Is eliminating lymphatic filariasis money well spent?

13 Mar 2017
Sensitivity of the cost-effectiveness of preventive chemotherapy to the assumed average treatment cost.

In 2000, around 120 million people were infected with lymphatic filariasis (LF).  Commonly known as elephantiasis, LF impairs the lymphatic system and can lead to the abnormal enlargement of body parts, causing pain, severe disability and disfigurement (which can be associated with social stigma and exclusion). The debilitating nature of the disease reduces economic productivity of sufferers by limiting educational and employment opportunities.

The World Health Organization has targeted the elimination of LF as a public health problem by 2020. The cost to achieve this goal is an estimated $154 million every year from 2015 until 2020.

The cost-effectiveness of this investment is the subject a new analysis undertaken by a team of researchers drawn from across academia, public health and the pharmaceutical industry.

To eliminate LF as a public health problem by 2020, the WHO established the Global Programme to Eliminate Lymphatic Filariasis (GPELF) which pursued a programme of preventive chemotherapy and corrective surgery called hydrocelectomy.  Between 2000 and 2014, GPELF has delivered more than 5.6 billion chemotherapy treatments. Using  data collected over this period, researchers were able to predict the cost-effectiveness of the GPELF approach.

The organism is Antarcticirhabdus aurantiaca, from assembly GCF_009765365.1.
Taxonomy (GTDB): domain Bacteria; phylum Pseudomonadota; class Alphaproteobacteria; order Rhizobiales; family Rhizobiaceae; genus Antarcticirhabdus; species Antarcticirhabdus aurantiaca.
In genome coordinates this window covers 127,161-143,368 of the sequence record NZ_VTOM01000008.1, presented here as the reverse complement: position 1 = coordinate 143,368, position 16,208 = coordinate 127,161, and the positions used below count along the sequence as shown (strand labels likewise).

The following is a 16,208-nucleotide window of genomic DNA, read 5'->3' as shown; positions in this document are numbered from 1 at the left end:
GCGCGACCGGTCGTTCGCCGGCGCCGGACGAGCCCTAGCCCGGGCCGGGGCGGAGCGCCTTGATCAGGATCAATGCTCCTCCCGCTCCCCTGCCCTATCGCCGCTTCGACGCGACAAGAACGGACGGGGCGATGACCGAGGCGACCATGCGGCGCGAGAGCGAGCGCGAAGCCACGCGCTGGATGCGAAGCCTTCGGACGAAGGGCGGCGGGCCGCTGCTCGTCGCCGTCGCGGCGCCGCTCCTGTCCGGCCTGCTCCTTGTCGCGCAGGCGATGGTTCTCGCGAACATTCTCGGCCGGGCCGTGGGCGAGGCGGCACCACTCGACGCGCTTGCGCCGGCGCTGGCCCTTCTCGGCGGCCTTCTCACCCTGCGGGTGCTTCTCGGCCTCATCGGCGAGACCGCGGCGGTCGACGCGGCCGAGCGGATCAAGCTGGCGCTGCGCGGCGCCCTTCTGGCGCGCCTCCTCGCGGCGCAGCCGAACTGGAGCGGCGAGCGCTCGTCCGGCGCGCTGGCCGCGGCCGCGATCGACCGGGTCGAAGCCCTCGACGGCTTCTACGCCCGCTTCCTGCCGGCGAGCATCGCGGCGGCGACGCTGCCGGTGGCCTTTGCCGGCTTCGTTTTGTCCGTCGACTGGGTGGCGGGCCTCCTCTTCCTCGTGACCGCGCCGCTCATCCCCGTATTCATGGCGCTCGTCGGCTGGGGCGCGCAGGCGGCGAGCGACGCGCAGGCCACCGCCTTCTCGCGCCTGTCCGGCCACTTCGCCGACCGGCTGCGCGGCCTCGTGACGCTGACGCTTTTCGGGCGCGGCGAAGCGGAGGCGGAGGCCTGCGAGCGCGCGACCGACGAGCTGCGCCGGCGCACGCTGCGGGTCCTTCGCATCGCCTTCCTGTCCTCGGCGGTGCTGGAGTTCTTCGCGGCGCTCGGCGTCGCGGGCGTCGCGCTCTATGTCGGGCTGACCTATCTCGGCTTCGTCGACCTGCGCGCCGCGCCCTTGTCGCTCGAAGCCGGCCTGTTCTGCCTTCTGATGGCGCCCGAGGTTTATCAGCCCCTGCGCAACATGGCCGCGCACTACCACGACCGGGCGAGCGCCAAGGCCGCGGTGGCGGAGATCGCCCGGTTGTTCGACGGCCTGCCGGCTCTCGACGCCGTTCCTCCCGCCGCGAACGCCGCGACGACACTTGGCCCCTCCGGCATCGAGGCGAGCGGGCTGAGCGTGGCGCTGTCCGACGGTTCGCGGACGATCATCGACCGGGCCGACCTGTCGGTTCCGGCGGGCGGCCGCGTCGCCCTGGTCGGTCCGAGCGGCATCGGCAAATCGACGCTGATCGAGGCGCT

The analysis looked at both the total cost of providing the treatments and health and economic benefits experienced by those treated between 2000-2014. The researchers also developed a model to investigate the number of disability-adjusted life years (DALYs) averted hydrocelectomy, and identified the cost threshold under which it would be considered cost-effective.

The findings show that both preventive chemotherapy and hydrocele surgeries provided under the GPELF are incredibly cost-effective and offer a very good investment in public health.

In a low income country, a hydrocelectomy would be classed as highly cost-effective if the cost of surgery is less than $66, and classed as cost-effective if less than $398.

Table 2: Cost-effectiveness ratios of the preventive chemotherapy provided under the GPELF between 2000-2014
Costs type Cost per Daly averted
Financial Costs $ 24 (12-39)
Economic costs –  excluding the donated drugs value $ 29 (14-48)
Economic costs –  including the donated drugs value $ 64 (49-83)

Download the paper

Hugo C. Turner, Alison A. Bettis, Brian K. Chu, Deborah A. McFarland, Pamela J. Hooper, Sunny D. Mante, Christopher Fitzpatrick, Mark H. Bradley. Investment Success in Public Health: An Analysis of the Cost-Effectiveness and Cost-Benefit of the Global Programme to Eliminate Lymphatic Filariasis. Clinical Infectious Diseases, 10 December 2016 Vol.64 (6)  728-735